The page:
Pseudomonas aeruginosa elastase cleaves a C-terminal peptide from human thrombin that inhibits host inflammatory responses

Nat Commun. 2016 May 16;7:11567. doi: 10.1038/ncomms11567.

Abstract

Pseudomonas aeruginosa is an opportunistic pathogen known for its immune evasive abilities amongst others by degradation of a large variety of host proteins. Here we show that digestion of thrombin by P. aeruginosa elastase leads to the release of the C-terminal thrombin-derived peptide FYT21, which inhibits pro-inflammatory responses to several pathogen-associated molecular patterns in vitro and in vivo by preventing toll-like receptor dimerization and subsequent activation of down-stream signalling pathways. Thus, P. aeruginosa 'hijacks' an endogenous anti-inflammatory peptide-based mechanism, thereby enabling modulation and circumvention of host responses.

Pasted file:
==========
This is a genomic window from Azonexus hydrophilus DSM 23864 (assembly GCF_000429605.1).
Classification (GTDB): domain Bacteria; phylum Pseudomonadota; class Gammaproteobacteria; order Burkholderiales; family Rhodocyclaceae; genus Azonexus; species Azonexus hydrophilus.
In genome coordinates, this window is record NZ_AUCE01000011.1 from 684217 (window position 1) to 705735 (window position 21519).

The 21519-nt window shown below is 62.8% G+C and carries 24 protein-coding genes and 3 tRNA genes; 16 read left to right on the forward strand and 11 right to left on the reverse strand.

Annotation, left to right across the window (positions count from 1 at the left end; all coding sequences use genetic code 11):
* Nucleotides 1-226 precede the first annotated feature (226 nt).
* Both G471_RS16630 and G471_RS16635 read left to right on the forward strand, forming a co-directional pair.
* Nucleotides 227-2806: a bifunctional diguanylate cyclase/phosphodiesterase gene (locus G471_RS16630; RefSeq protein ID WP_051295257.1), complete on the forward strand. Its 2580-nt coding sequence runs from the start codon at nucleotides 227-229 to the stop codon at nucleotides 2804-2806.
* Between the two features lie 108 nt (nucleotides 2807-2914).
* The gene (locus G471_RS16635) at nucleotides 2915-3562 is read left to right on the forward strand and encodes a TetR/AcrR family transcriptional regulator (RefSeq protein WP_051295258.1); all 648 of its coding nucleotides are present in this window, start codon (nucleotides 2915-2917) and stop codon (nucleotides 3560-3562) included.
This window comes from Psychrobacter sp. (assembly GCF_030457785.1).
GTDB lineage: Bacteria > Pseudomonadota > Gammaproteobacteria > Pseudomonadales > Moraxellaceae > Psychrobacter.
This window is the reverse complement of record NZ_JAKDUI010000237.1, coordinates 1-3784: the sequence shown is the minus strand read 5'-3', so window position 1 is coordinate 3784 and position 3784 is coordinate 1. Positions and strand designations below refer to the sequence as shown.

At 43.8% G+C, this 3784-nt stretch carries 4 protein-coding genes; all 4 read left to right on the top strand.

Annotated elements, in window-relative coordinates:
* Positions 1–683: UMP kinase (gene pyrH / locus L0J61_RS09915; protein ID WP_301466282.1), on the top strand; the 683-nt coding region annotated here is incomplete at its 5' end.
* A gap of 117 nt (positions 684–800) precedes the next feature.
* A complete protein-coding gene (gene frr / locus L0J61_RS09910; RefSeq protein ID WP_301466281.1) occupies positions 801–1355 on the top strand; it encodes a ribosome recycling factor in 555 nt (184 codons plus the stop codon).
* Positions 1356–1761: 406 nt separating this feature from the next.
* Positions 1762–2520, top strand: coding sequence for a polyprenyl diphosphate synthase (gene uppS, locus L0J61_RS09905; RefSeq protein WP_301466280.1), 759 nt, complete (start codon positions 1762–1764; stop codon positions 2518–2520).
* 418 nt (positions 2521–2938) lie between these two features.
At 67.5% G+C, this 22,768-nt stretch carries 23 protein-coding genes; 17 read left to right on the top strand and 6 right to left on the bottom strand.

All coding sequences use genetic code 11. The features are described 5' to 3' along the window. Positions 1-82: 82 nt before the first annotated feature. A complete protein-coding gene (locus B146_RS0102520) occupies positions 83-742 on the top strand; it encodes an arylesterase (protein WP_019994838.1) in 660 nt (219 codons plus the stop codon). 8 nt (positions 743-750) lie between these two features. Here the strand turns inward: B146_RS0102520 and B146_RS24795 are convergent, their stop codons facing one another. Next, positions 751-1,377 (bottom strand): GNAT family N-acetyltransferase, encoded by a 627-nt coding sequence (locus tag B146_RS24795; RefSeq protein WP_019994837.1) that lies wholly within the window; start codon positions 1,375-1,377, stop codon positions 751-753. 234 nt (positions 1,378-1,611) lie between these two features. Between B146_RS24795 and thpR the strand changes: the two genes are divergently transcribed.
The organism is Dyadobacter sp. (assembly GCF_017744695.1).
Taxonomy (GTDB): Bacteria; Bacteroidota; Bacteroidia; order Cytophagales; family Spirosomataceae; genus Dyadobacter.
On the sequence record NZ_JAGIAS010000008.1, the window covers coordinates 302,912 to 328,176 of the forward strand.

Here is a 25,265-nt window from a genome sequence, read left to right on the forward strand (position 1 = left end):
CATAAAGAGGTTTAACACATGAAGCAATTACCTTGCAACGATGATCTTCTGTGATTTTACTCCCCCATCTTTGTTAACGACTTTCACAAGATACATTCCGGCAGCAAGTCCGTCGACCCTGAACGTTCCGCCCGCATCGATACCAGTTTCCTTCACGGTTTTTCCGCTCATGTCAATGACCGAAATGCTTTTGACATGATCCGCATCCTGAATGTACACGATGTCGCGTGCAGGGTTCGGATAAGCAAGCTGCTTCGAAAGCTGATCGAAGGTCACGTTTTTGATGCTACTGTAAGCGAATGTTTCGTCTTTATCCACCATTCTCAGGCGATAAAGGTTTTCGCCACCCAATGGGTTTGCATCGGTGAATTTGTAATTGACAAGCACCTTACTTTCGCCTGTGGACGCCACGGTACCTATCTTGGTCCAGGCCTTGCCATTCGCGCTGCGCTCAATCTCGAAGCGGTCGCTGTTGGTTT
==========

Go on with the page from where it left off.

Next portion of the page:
Publication types

  • Research Support, Non-U.S. Gov't

MeSH terms

  • Animals
  • Bacterial Proteins / metabolism*
  • Cell Membrane / metabolism
  • Cytokines / metabolism
  • Host-Pathogen Interactions*
  • Humans
  • Inflammation / pathology*
  • Leukocytes / metabolism
  • Leukocytes / ultrastructure
  • Lipopolysaccharides / metabolism
  • Metalloendopeptidases / metabolism*
  • Mice
  • Microbial Viability
  • NF-kappa B / metabolism
  • Peptides / isolation & purification
  • Peptides / metabolism*
  • Protein Binding
  • Thrombin / metabolism*
  • Toll-Like Receptor 4 / agonists
  • Toll-Like Receptor 4 / metabolism
  • Transcription Factor AP-1 / metabolism

Substances

  • Bacterial Proteins
  • Cytokines
  • Lipopolysaccharides
  • NF-kappa B
  • Peptides
  • Toll-Like Receptor 4
  • Transcription Factor AP-1
  • Thrombin
  • Metalloendopeptidases
  • pseudolysin, Pseudomonas aeruginosa